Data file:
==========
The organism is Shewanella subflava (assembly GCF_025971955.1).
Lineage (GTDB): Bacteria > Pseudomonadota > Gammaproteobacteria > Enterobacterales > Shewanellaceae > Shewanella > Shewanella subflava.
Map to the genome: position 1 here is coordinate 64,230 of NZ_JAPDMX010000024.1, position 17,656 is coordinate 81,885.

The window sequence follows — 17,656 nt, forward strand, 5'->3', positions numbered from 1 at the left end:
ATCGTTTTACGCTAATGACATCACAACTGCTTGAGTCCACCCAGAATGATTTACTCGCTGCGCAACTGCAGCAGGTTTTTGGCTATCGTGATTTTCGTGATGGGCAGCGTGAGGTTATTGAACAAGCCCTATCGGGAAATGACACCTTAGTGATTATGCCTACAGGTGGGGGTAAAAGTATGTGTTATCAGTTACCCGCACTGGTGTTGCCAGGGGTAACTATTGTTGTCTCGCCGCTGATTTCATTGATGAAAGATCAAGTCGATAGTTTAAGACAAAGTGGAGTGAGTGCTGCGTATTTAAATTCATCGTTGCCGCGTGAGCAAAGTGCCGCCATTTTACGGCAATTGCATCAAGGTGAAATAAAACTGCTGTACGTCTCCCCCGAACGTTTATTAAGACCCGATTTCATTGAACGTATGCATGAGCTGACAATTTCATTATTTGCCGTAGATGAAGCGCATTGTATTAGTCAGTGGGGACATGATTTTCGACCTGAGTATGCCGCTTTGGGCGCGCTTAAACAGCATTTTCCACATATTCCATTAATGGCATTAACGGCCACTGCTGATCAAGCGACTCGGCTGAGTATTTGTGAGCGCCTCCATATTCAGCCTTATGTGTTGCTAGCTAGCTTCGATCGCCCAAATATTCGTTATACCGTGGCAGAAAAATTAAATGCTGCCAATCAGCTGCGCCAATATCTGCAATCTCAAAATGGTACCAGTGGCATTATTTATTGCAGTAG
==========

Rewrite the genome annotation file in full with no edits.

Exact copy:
The organism is Shewanella subflava (assembly GCF_025971955.1).
Lineage (GTDB): Bacteria > Pseudomonadota > Gammaproteobacteria > Enterobacterales > Shewanellaceae > Shewanella > Shewanella subflava.
Map to the genome: position 1 here is coordinate 64,230 of NZ_JAPDMX010000024.1, position 17,656 is coordinate 81,885.

The window sequence follows — 17,656 nt, forward strand, 5'->3', positions numbered from 1 at the left end:
ATCGTTTTACGCTAATGACATCACAACTGCTTGAGTCCACCCAGAATGATTTACTCGCTGCGCAACTGCAGCAGGTTTTTGGCTATCGTGATTTTCGTGATGGGCAGCGTGAGGTTATTGAACAAGCCCTATCGGGAAATGACACCTTAGTGATTATGCCTACAGGTGGGGGTAAAAGTATGTGTTATCAGTTACCCGCACTGGTGTTGCCAGGGGTAACTATTGTTGTCTCGCCGCTGATTTCATTGATGAAAGATCAAGTCGATAGTTTAAGACAAAGTGGAGTGAGTGCTGCGTATTTAAATTCATCGTTGCCGCGTGAGCAAAGTGCCGCCATTTTACGGCAATTGCATCAAGGTGAAATAAAACTGCTGTACGTCTCCCCCGAACGTTTATTAAGACCCGATTTCATTGAACGTATGCATGAGCTGACAATTTCATTATTTGCCGTAGATGAAGCGCATTGTATTAGTCAGTGGGGACATGATTTTCGACCTGAGTATGCCGCTTTGGGCGCGCTTAAACAGCATTTTCCACATATTCCATTAATGGCATTAACGGCCACTGCTGATCAAGCGACTCGGCTGAGTATTTGTGAGCGCCTCCATATTCAGCCTTATGTGTTGCTAGCTAGCTTCGATCGCCCAAATATTCGTTATACCGTGGCAGAAAAATTAAATGCTGCCAATCAGCTGCGCCAATATCTGCAATCTCAAAATGGTACCAGTGGCATTATTTATTGCAGTAG